nep-mkt New Economics Papers
on Marketing
Issue of 2013‒08‒16
three papers chosen by
Joao Carlos Correia Leitao
University of Beira Interior and Technical University of Lisbon

  1. Waiting For Signalling Quality By Hikmet Gunay
  2. The Informational Benefit of Being Discriminated By Catherine Gendron-Saulnier; Marc Santugini
  3. Food Spending in American Households, 1980-92 By Smallwood, David M.; Blisard, Noel; Blaylock, James R.; Lutz, Steven M.

  1. By: Hikmet Gunay
    Abstract: When a durable good of uncertain quality is introduced to the market, some consumers strategically delay their buying to the next period with the hope of learning the unknown quality. We analyze the monopolist's pricing and "waiting" strategies when consumers have strategic delay incentives. We show when the monopolist offers introductory low prices in pooling equilibria. We also find two types of separating equilibria: one where high type signals its quality by choosing a different price than the low type in the first period, and another where the high-type monopolist announces the product in the first period and waits to sell only in the second period. Waiting creates a credible cost for signalling; hence, the monopolist uses it as a signalling device.
    Date: 2013–07
  2. By: Catherine Gendron-Saulnier; Marc Santugini (IEA, HEC Montréal)
    Abstract: We consider a monopoly supplying a homogeneous good to two separate markets with different demands. In one of the markets, some buyers do not know the quality of the good, but learn about it from observing prices. Under noisy demand, third-degree price discrimination is shown to alter the informational content of the price-signals received by the uninformed buyers. Specifically, discriminatory pricing have informational benefits over uniform pricing, i.e., the posterior beliefs of the uninformed buyers have a smaller bias and a lower variance.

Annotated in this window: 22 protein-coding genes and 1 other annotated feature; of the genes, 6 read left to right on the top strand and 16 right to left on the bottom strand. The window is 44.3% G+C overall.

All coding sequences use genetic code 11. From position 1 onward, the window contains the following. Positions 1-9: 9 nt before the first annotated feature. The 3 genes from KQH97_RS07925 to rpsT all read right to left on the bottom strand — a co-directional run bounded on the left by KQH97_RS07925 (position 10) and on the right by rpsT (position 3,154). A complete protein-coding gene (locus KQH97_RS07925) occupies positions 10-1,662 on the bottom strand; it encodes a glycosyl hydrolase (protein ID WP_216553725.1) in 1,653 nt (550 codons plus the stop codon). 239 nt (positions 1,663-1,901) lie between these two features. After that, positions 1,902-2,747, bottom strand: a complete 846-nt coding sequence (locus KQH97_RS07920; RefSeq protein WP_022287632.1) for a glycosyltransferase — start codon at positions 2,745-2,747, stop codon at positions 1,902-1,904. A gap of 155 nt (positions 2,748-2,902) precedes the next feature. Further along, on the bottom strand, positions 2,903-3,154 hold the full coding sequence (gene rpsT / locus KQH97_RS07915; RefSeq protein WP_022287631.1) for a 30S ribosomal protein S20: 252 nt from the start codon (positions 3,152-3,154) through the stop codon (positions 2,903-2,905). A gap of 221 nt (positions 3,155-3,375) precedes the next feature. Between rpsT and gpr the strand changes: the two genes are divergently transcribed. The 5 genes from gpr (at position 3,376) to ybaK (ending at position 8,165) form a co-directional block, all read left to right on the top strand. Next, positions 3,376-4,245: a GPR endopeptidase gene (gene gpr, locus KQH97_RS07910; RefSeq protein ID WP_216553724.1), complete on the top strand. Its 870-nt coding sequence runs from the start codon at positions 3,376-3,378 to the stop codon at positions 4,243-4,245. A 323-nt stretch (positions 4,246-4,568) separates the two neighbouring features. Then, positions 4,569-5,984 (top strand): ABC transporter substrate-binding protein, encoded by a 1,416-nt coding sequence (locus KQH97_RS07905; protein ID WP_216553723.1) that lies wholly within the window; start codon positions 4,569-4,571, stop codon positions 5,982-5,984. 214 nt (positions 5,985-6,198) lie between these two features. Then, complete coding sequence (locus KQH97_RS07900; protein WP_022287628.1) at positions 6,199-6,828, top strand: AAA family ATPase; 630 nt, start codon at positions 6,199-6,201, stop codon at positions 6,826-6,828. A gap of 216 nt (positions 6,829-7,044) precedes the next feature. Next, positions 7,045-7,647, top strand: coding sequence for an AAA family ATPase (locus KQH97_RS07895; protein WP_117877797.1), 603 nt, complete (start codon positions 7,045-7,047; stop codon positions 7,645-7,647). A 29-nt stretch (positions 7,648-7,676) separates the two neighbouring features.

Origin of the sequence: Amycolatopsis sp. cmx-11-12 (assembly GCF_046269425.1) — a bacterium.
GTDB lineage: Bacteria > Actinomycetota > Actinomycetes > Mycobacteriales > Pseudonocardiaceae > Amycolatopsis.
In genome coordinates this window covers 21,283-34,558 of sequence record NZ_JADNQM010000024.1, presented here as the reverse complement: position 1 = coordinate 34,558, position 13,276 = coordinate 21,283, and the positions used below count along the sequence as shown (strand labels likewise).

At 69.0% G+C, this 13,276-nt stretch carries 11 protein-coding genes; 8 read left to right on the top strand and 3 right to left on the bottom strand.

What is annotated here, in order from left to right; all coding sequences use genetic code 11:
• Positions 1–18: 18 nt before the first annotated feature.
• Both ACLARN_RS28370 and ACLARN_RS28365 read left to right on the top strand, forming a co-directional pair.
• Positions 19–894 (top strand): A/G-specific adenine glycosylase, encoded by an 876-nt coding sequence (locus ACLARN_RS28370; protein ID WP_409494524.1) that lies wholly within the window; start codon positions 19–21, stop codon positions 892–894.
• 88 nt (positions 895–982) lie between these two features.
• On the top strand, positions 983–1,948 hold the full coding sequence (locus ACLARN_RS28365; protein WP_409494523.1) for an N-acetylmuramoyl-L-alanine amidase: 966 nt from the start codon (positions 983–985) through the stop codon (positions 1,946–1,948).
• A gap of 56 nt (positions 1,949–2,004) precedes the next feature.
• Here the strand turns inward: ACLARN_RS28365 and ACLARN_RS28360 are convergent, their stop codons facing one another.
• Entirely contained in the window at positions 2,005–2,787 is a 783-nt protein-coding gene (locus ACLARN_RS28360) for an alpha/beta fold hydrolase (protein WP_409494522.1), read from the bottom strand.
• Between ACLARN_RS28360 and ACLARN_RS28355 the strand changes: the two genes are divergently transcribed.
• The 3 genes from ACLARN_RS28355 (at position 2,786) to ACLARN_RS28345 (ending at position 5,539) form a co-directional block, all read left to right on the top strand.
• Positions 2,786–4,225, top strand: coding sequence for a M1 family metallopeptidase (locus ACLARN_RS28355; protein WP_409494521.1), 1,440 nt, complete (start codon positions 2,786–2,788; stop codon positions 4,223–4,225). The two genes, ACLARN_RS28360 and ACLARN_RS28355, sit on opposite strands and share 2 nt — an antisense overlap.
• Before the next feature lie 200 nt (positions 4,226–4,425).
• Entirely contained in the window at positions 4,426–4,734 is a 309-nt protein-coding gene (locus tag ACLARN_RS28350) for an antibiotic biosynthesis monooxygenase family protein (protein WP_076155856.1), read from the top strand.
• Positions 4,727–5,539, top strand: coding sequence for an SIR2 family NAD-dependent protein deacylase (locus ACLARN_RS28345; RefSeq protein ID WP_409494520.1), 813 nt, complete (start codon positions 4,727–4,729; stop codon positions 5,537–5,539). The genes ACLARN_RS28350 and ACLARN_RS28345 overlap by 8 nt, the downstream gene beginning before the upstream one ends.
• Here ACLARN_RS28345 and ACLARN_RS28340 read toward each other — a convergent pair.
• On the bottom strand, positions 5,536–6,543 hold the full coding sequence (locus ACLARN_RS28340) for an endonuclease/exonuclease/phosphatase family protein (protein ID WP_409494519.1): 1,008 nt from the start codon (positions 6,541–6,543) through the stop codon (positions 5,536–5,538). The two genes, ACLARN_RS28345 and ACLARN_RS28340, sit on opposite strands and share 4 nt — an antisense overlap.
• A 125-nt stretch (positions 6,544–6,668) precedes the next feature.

Keywords: Market segmentation, Monopoly, Quality of information, Signaling, Third-degree price discrimination
    JEL: D82 D83 L12 L15
    Date: 2013–07
  3. By: Smallwood, David M.; Blisard, Noel; Blaylock, James R.; Lutz, Steven M.
    Abstract: Average annual food expenditures in urban households rose 59 percent from $985 per person in 1980 to $1,567 in 1992 While per person income rose 94 percent from $6,916 to $13,398. As a result, the percent of household income spent on food declined from 14.2 to 11.7 percent Annual spending per person for food consumed at home rose 55 percent from $667 to $1,036 While food consumed away from home lose 69 percent from $318 to $536. During this period, food prices rose 58.9 percent for total food, 54.8 percent for food at home, and 68.7 percent for food away from home. This bulletin presents information on trends in household food expenditures for major food groups by selected demographic factors for 1980-92. Information is also presented on household income and food price trends. The data are from the 1980-92 Consumer Expenditure Diruy Surveys prepared by the Bureau' of Labor Statistics, U.S. Department of Labor.
    Keywords: Food Expenditures, BLS Consumer Expenditure Diary Survey, socioeconomic characteristics, Consumer/Household Economics, Financial Economics, Research Methods/ Statistical Methods,

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